Objective: Patient demands have prompted manufacturers to improve intrinsic optical properties of resin composites and clinicians to refine application procedures. The aim of this study is to present a shading concept based on colorimetric L*a*b* and contrast ratio data of human dentin and enamel. Method and materials: Extracted teeth of the A and B Vita shade groups (n = 8 per group) were sectioned according to 2 different planes to measure specific color (using the CIE L*a*b* system) and opacity (contrast ratio). Standardized samples of enamel and dentin shades of a new composite system (Miris, Coltène Whaledent) were submitted to the same colorimetric evaluation for comparison with natural tissues. Results: Comparison of teeth from the Vita groups A and B having the same chroma showed limited variations regarding a* (green to red) and b* (blue to yellow) values; the only significant variation was the increasing b* values (yellow) with increasing chroma (A1 to A4 and B1 to B3). As for dentin contrast ratio, limited differences were reported, while enamel proved to increase in translucency with age (reduced contrast ratio). Conclusion: These data served as the foundation of the so-called natural layering concept, which makes use of 2 basic composite masses (dentin and enamel) that optically mimic natural tissues. This concept allows for simplified clinical application and layering of composite, as it uses only 1 universal dentin hue with several chroma levels and 3 enamel types for young, adult, and old patients, each exhibiting specific tints and translucency levels.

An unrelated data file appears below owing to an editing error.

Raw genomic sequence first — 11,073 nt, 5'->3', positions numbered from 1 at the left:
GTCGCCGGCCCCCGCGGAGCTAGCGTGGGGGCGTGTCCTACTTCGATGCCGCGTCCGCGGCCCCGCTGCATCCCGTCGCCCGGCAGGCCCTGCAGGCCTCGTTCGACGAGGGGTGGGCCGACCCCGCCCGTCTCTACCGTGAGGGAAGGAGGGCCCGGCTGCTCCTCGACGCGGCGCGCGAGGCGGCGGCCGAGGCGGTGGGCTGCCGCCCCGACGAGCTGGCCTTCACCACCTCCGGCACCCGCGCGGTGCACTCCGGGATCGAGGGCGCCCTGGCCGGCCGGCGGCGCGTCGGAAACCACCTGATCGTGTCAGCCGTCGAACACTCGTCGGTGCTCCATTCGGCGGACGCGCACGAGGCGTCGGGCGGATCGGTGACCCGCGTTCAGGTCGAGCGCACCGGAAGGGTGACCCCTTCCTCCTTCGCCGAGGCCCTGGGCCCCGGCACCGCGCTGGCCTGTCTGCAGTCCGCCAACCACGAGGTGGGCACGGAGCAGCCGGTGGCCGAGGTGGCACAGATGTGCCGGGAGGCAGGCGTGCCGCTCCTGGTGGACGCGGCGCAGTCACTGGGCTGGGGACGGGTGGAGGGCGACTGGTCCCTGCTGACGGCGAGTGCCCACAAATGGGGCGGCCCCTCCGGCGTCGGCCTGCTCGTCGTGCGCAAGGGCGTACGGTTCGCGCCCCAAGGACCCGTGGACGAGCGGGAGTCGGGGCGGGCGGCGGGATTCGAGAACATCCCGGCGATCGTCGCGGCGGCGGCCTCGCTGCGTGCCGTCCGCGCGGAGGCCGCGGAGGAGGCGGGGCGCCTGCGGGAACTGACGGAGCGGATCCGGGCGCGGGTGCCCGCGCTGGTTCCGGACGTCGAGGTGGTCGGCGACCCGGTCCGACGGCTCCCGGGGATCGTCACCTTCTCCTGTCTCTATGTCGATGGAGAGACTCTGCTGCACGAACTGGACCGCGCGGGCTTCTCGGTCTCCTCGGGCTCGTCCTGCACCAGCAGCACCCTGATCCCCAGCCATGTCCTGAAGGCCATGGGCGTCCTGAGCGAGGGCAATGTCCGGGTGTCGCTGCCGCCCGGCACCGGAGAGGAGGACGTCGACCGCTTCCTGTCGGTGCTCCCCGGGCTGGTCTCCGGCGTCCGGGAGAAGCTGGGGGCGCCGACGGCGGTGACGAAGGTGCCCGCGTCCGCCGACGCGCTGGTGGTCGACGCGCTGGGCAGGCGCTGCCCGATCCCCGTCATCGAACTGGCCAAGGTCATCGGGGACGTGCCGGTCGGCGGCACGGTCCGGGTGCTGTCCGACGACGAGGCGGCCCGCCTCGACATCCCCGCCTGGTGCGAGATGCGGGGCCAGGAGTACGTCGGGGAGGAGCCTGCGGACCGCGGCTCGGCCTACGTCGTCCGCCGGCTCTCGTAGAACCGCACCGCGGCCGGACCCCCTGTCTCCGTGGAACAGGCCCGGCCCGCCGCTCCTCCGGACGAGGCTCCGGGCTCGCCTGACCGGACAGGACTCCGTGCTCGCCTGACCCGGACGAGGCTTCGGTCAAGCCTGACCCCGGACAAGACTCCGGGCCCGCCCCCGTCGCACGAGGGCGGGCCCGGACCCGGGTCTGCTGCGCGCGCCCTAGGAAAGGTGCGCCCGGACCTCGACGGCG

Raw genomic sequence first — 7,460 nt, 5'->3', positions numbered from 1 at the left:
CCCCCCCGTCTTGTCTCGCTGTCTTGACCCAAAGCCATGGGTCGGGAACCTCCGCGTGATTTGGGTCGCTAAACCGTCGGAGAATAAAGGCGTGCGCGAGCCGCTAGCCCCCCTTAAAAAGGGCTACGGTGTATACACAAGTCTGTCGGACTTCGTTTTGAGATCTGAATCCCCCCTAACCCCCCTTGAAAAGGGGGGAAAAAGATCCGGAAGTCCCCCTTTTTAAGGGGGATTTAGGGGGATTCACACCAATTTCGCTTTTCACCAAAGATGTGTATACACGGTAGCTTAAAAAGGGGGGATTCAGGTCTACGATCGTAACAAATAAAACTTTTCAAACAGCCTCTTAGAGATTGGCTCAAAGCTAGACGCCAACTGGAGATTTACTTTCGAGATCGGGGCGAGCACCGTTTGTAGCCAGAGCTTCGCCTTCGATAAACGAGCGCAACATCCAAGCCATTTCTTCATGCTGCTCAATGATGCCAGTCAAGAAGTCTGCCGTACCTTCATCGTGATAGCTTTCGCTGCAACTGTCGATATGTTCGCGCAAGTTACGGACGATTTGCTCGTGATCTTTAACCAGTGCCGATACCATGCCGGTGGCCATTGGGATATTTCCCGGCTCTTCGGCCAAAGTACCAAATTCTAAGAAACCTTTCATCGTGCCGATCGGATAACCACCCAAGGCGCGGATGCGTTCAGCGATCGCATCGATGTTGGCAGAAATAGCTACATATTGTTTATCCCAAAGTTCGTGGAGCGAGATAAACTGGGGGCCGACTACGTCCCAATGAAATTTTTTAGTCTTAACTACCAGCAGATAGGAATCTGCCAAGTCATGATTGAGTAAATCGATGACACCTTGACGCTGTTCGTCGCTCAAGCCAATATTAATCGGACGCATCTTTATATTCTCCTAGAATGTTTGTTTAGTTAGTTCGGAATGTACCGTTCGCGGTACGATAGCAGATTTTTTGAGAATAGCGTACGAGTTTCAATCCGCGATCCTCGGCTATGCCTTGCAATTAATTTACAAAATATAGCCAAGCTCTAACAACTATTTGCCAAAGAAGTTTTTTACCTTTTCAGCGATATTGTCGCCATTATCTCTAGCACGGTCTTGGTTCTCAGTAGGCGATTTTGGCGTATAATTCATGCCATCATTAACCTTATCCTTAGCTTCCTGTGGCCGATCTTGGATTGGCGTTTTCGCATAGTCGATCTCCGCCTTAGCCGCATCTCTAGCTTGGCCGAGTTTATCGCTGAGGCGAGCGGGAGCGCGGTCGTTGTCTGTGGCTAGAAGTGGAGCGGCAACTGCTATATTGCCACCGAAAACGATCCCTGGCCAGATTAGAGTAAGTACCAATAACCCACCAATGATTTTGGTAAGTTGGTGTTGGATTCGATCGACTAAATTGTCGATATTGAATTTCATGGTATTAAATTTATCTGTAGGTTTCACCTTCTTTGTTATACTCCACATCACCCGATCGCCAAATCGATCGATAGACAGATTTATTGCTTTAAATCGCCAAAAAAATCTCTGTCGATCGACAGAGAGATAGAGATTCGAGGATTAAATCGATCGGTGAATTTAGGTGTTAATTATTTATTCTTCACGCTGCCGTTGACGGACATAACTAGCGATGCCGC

(Quintessence Int 2006;37:91–102)
Key words: CIE L*a*b*, contrast ratio, dentin color, natural layering technique